Today I had the opportunity to photograph the city from the 44th and 45th floors of the Aon Center. Not the best of photographic conditions—very hazy, with washed out skies—but you don’t turndown photographic opportunity when it knocks. I only had about 70 minutes to work, but I made the most of it.

Boy have offices changed since I worked in a modern skyscraper. It is hard to find a row of offices, each with a single occupant and a “secretary” just outside the door. The floors I was on were totally open, with a variety of large spaces and an area that housed low-rise work cubicles. I saw people sitting at counters with laptops and coffee in hand, talking on the smartphones. There were also plenty of vending machines, food preparation areas, and even a shuffleboard table in one of the lounges.

I remember being in the Aon Center—then named the Amoco Building—around 1990. The windows are still rectangular narrow slots, but in those days, I remember the cramped office space.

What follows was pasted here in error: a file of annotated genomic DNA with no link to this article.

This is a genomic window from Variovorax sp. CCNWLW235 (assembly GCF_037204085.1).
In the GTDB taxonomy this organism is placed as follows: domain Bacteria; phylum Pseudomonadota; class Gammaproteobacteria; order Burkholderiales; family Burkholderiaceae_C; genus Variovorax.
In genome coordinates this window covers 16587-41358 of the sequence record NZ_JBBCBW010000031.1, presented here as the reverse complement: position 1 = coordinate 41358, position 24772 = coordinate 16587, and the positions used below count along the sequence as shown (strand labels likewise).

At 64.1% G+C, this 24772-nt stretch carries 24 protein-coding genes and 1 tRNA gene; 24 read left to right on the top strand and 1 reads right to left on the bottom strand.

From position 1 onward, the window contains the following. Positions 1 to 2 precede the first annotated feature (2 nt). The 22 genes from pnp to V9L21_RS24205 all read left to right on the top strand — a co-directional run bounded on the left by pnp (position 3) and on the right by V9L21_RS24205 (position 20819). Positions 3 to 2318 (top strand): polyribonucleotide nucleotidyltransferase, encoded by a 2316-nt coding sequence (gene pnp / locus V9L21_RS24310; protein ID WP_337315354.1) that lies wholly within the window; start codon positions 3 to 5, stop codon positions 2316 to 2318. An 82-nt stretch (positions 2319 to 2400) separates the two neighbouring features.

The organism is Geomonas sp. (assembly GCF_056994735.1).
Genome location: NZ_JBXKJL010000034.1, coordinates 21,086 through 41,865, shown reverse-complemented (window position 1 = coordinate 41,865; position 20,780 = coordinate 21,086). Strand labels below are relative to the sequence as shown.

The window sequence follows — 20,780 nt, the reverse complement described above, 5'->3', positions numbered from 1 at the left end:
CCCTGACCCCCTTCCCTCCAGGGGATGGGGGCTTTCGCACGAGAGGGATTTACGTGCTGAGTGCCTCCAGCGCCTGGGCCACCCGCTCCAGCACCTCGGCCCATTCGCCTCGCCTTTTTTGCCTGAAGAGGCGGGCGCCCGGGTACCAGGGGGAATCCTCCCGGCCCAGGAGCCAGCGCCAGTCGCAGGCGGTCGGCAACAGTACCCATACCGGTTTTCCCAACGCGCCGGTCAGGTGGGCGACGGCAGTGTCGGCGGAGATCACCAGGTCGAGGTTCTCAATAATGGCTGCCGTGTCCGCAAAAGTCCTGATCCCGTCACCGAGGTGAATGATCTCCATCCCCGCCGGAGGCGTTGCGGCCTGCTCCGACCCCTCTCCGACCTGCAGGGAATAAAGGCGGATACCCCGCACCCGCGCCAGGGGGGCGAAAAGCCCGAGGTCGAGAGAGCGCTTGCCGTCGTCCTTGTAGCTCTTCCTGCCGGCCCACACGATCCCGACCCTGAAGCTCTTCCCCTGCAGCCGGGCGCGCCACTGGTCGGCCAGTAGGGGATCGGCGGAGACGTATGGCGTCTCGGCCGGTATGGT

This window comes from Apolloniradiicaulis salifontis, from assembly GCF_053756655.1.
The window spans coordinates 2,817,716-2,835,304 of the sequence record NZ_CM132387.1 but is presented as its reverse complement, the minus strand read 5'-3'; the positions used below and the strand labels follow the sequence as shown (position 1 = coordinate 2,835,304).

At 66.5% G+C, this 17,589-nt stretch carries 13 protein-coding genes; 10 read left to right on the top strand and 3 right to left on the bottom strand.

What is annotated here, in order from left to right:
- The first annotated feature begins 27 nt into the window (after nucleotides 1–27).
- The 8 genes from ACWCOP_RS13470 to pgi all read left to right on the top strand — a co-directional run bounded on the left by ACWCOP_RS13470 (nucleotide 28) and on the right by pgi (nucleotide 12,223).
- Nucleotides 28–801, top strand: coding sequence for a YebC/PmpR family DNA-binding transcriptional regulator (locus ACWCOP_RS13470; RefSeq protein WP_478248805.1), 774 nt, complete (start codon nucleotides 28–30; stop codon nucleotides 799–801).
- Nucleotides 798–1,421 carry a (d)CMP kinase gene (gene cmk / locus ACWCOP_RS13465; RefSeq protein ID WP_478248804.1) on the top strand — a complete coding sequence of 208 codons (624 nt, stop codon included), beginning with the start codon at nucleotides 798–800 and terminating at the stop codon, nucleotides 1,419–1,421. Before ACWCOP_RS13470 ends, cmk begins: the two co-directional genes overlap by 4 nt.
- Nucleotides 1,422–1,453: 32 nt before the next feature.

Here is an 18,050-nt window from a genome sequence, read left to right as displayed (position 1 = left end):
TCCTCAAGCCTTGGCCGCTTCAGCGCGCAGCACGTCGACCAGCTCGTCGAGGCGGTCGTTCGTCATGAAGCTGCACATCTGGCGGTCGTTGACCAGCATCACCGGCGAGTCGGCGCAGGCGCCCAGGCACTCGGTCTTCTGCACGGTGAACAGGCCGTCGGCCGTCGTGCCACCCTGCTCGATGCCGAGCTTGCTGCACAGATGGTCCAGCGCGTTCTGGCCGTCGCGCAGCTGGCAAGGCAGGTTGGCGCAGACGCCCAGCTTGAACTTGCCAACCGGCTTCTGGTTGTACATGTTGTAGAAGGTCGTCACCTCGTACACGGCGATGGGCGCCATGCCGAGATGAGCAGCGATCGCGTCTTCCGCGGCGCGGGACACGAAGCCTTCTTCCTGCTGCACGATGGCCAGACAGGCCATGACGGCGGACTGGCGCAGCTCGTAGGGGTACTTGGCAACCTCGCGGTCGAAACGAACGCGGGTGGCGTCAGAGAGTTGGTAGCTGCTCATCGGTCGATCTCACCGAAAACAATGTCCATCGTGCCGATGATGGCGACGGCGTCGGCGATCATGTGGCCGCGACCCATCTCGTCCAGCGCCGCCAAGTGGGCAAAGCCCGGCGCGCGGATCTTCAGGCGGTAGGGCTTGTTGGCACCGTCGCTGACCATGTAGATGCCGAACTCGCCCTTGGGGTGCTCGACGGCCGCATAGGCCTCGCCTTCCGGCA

I always like the opportunity to photograph the city from an elevated perspective, but I must admit, I am not always impressed with the results. The resulting panoramas are cliches, particularly if there is not an amazing weather event outside the windows. What I do like is the opportunity to photograph parts of the surrounding buildings. You can really focus on what makes each building unique.

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East Berlin (1957) in Chicago

Grant Park from the 44th Floor of the Aon Center

Almost Complete (The Vista)

Chicago’s Bund I

Chicago’s Bund II

A Different Perspective the Aqua

In Infrared

Mies’ Illinois Center

Mies Intersects Harry Weese

Gem World Academy

Hipster Highway

Hipster Highway